One of her schemes that could be filed away under "Acts of Neighborly Love," are her indefatigable attempts to mend the broken marriage between two of her friends, famous independent producer-director and her not-so-secretly admirer Ronald Light and his washed-up actress-wife Norma Delanay, even using her charms to maneuver Ronald into giving Norma the leading role in a sex-million-dollar Cinematic-scope spectacle based on the life of Ninon de Lenclos. It's one of those roles women would kill for and Anny's convinced that the newfound success that will stalk Norma upon the release of this new picture will get her off the booze and back with Ronald, but her friendly intrusions are resented and everything explodes in her face – especially when Norma's fading star turns into a falling one as she plummets down a flight of stairs. Oh, and Anny had just agreed to take over the role of Ninon.

Serial Mom: the skeleton in her own closet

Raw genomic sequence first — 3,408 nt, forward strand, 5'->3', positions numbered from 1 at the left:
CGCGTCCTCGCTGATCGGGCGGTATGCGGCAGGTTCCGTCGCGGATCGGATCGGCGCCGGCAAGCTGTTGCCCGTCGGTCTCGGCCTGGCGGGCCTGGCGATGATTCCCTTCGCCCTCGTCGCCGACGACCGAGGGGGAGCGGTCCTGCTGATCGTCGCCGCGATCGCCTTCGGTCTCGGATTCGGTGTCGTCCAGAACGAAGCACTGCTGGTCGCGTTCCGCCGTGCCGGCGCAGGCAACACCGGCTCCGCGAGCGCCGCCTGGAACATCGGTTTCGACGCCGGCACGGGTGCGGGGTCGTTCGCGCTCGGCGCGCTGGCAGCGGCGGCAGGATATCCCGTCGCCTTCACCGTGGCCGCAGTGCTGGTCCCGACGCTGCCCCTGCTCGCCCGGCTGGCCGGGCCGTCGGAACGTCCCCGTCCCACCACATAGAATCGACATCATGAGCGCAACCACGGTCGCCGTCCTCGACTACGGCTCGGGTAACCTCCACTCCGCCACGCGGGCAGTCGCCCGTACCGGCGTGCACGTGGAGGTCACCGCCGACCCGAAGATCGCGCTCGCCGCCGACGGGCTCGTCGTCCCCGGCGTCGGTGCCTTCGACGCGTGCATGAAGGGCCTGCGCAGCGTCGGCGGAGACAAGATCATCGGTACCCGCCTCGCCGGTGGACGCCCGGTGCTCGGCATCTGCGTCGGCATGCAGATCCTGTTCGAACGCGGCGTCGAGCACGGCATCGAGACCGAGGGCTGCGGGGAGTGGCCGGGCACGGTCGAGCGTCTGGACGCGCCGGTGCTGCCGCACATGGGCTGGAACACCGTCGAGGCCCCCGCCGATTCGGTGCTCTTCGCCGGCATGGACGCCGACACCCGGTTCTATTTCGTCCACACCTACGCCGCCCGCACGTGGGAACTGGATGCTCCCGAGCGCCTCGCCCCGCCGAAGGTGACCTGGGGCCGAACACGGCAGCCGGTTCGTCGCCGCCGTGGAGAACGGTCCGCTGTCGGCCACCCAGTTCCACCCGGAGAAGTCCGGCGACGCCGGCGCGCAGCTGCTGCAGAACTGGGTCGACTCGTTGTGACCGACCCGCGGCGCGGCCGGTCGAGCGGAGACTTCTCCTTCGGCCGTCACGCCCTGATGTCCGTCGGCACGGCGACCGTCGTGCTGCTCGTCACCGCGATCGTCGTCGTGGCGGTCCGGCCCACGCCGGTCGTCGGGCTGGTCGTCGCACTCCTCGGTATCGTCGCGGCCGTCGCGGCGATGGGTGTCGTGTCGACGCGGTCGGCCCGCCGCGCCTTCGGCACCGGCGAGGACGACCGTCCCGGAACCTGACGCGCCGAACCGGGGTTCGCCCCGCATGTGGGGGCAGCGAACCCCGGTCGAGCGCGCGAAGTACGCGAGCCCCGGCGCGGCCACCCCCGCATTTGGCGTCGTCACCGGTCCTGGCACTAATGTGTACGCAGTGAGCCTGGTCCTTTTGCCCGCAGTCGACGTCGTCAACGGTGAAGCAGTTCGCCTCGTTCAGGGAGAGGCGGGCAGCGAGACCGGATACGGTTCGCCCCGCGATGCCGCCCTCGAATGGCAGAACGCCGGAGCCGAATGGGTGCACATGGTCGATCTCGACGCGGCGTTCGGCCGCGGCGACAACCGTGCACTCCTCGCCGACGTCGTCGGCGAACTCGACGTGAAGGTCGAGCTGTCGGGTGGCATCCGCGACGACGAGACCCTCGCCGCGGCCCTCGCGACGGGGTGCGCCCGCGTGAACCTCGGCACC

It's impossible to describe any further events in the book without revealing too much because the plots is an accumulation of problems for Anny Rood and her entourage, which is the story's biggest selling point for the simple reason that you are never quite sure what kind of detective story you are reading until you have reached the solution. Is it an inverted-mystery, of sorts, in which sweet, innocent Anny Rood is a predecessor of Serial Mom (1994) or a diabolical parody revealing the unfortunate deaths to be nothing more than mere accidents and the suspicion of murder nothing more than the product over an overactive imagination of a teenage boy – encouraged by rivalries one should expect in a industry like Hollywood films. By the way, I thought Nickie was a very likeable narrator and used a line from Edgar Allan Poe's “The Raven” and a scene from James' Lost Horizon (1933) to describe two of the characters after certain events. Never thought I would come across a reference to that novel in a mystery. Loved it!